In comedy sitcom “The Good Place,” Jameela Jamil plays Tahani Al-Jamil, a lavish, spoiled rich woman who is constantly seeking affirmation of her worth.
It’s ironic that Jamil plays this role because, in her day-to-day life, the 33-year-old actor is advocating for the opposite. Since founding the body-positive Instagram account, “I Weigh” last year, Jamil has been calling for more inclusive and considerate media representations of women’s bodies.
Jamil has oriented herself and her activism around the crucial fact that, in America, what is deemed an “acceptable body” is often bought — through personal trainers, gym memberships, expensive food products and much more. Yet, at the same time, it is expected and largely perpetuated by mainstream media that all women must strive for this body. This discrepancy represents an acute injustice that Jamil, a self-proclaimed feminist, is fighting against.
Jamil’s advocacy fell under the limelight last month, after she called Khloé Kardashian out for an Instagram post advertising detox drink Flat Tummy Tea.
“If you’re too irresponsible to: a) own up to the fact that you have a personal trainer, nutritionist, probable chef and a surgeon to achieve your aesthetic rather than this laxative product… And b) tell (followers) the side effects of this NON-FDA approved product….Then I guess I have to,” Jamil wrote in the comments section. “It’s incredibly awful that this industry bullied you until you became this fixated on your appearance. That’s the media’s fault. But now please don’t put that back into the world, and hurt other girls, the way you have been hurt. You’re a smart woman. Be smarter than this.”
Kardashian has since deleted the post, explaining that these sorts of advertisements represented viable job opportunities for her. Jamil — who didn’t buy Kardashian’s excuse — responded strongly to this on Twitter, standing by her initial sentiment that the advertisement was creating harm.
Actions like this represent Jamil’s overarching goals of reforming how the media impacts women and young girls’ body images. We, the audience, must appreciate Jamil beyond her hilarious role in “The Good Place.” We must applaud her activism — especially considering the rarity of commercially successful celebrities immediately taking it upon themselves to use their privilege for activism after making it big.
Even though Jamil now has a celebrity status in the U.S., her life was far from easy when she was growing up in England. Born with a congenital hearing loss, she went through several operations, but still has impaired hearing in both ears. At the age of 17, she was hit by a car and broke her back, which left her bedridden for a year and a half. These experiences motivated her to not only make the most out of her life, but also to make sure she’s having fun while doing so.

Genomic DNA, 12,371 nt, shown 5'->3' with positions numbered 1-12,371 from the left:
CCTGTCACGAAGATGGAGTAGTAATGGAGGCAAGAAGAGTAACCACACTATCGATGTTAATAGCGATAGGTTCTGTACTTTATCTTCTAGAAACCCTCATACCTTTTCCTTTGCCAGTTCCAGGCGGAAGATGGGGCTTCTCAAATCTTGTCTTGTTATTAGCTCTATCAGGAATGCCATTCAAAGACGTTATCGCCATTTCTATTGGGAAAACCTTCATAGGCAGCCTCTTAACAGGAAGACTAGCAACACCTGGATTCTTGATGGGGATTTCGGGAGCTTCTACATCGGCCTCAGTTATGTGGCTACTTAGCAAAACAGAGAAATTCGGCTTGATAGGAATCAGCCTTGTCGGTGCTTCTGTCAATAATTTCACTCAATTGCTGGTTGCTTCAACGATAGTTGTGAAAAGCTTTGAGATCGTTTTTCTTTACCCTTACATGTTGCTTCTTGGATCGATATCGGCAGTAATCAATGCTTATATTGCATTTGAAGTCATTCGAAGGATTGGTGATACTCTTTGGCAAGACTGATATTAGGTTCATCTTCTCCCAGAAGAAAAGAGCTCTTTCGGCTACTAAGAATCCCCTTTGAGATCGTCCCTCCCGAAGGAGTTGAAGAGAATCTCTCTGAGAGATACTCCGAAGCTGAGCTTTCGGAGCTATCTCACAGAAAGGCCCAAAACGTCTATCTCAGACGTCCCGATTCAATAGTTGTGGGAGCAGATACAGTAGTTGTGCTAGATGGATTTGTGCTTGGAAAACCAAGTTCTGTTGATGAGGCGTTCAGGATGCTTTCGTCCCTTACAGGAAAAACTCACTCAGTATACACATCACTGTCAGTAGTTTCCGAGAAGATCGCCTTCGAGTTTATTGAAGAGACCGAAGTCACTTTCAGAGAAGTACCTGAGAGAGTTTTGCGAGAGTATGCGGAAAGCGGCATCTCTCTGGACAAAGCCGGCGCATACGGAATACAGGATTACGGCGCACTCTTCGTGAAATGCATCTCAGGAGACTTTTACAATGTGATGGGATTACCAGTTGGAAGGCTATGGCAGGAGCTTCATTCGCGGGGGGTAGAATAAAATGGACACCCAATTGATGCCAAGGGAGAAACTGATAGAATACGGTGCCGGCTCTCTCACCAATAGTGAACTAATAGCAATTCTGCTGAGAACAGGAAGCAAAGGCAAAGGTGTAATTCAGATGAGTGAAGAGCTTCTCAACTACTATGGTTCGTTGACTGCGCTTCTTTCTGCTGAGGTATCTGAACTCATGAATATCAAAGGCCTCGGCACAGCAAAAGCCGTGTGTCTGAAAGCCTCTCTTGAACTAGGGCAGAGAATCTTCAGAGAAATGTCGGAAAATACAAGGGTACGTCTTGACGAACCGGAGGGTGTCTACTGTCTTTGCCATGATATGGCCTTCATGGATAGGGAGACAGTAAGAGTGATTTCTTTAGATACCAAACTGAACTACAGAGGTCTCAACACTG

Jamil started off as an English teacher and slowly made her way into television as a presenter on T4, the UK’s leading youth entertainment show. She also worked at BBC Radio 1 as a DJ, running her own show.
Despite all this experience, Jamil experienced quite a few barriers in becoming an actor. In an interview with CNBC, she attributed this difficulty largely to unhealthy expectations for women’s bodies.
“I’d been told I was too old, too fat and too ethnic to try and make it into America(n media) at (age) 28. I feel like they don’t say that to men,” Jamil said. “But they said it to me.”
Jamil knows that she made it because Michael Schur, writer of “The Good Place,” took a chance on her, as she explained in the CNBC interview. Despite her success, she knows that barriers for women continue to exist.
Thus, her movement I Weigh is tackling these inequalities. Jamil has started this platform for people of all body types to express pride in themselves and their bodies, and the results are beautiful:
Season 4 of “The Good Place” is set to release later this year, and when we once again get to see Tahani in all her opulence, we can appreciate the hilarious irony of this character and the down-to-earth presence of Jamil. As the activist is fighting to point out, there’s always more going on than what appears on the screen.